Subtitle: A short essay in which Kelsey proves she is an extremophile of Sci-Fi literature
People love to make predictions of success and failure. Star Trek is commonly cited as one of the first tv shows to predict the flip phone, ipad, and smart phone. ‘Back to the Future II’ predicted the hoverboard, Arthur C. Clarke first conceived of GPS, and Ray Bradbuy, in ‘Farenheight 451’ predicted earbuds, giant TVs, and mechanical hounds…and cats*. Compared to all that, digital glasses (a la William Gibson’s ‘Neuromancer’) seems like a slam dunk. Plus, Google is like the Pixar of the tech world. They’ve has had so many wins, how could they fail? Yet, two years and thousands of selfies later, the predicted revolutionary impact of Google Glass now seems to be going the way of the Segway.
Restored 17th C. sketch of Raphus cucullatus by Dronte (Wikimedia)
However, like the Segway, Google has not tapped into the true market for the glass: the primary (raw materials) and secondary (manufacturing) economic sectors. Stay with me here and I promise this leads back to Paleontology. How handy would it be for an inventory screen to pop up in the right upper corner of a person’s vision? Or for a logging company to keep track of where and how they are cutting down trees? You could even keep a record of what each tree looked like before. A surgeon used the Glass to record his procedure, but in the future I can see EMTs sending reports and pictures of the patient to the hospital before they arrive, so the staff are better prepared.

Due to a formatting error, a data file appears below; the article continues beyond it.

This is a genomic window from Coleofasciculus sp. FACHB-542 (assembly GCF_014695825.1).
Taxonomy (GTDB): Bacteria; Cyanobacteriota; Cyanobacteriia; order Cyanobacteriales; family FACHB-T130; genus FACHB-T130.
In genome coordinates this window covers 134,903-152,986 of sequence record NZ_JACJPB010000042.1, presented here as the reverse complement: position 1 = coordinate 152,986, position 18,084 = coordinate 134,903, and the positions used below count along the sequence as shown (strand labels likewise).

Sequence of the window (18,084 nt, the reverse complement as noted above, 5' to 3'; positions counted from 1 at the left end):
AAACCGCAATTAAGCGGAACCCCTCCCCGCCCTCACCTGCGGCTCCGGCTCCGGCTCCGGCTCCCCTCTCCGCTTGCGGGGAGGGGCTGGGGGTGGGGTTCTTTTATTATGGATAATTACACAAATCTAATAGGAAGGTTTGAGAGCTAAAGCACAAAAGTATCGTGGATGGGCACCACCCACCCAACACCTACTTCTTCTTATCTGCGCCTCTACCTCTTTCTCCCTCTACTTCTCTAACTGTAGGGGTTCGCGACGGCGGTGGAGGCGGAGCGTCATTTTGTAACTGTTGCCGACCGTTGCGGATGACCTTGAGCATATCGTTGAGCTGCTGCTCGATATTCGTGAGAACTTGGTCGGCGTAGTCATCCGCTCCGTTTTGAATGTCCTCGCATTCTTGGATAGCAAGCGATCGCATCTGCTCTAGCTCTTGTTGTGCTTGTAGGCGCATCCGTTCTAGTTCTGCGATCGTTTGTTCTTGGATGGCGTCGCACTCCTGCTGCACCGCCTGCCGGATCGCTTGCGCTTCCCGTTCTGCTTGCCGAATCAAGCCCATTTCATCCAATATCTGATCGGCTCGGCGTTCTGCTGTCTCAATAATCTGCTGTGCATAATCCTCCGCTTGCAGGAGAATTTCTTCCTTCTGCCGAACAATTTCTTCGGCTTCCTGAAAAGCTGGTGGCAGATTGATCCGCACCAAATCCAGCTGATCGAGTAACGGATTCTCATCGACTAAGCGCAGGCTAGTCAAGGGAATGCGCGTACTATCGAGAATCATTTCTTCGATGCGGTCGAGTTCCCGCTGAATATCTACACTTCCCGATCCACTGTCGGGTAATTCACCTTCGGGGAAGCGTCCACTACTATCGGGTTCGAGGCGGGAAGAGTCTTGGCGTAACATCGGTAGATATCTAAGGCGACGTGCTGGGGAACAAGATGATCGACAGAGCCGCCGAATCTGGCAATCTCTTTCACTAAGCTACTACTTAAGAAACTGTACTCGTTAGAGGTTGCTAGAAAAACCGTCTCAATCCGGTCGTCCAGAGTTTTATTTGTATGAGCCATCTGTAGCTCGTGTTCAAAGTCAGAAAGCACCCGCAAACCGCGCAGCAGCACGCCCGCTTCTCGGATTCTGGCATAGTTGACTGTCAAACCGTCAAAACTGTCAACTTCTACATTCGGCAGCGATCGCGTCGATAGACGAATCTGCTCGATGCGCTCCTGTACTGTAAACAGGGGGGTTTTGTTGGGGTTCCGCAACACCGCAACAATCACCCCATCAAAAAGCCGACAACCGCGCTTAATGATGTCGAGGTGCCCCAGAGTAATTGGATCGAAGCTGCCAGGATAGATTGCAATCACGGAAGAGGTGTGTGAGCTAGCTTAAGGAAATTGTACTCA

No one would judge a person wearing Glass to inventory or save a person’s life. Instead of trying Glass out in the shower or at a wine bar, we as a society should focus on what technology can contribute to humanity, not how it can enhance a Facebook status.
“Really, Captain, I don’t feel silly at all wearing this…” (ST DS9)
Currently, the University of Texas at Austin’s Non-Vertebrate Paleontology Laboratory (NPL) has a team of volunteers using three Glasses to conduct a cursory inventory of their 3.5 MILLION fossils. Chase, one of the employees at NPL, calculated that it would take him 90 YEARS to catalog all the fossils currently at NPL the “traditional way.” The pictures produced by Glass are sharp enough that they are already being used for reference. It’s a damn good start.
If the 2015 Consumer Electronic Show (CES) is any indication, wearable tech is the way of the future, but a future that must be as useful as it is flashy. Gadgets can’t just be useful for the consumer market, the have to blend into the background of a “normal” life. However, in an industrial or scientific context, normal is shoved out the window in favor of innovative tech, and most importantly, gadgets that make people’s lives easier.
So, there you have it. Google Glass is not a Segway (which, by the way, has been adopted in large manufacturing facilities and by security companies), but a useful tool for the future.
And don’t forget: there are plenty of wrong futuristic predictions as well.
*And let’s not get into how accurate Aldous Huxley’s ‘Brave New World’ turned out to be. I’m just glad that fannypacks aren’t nearly as popular as he predicted.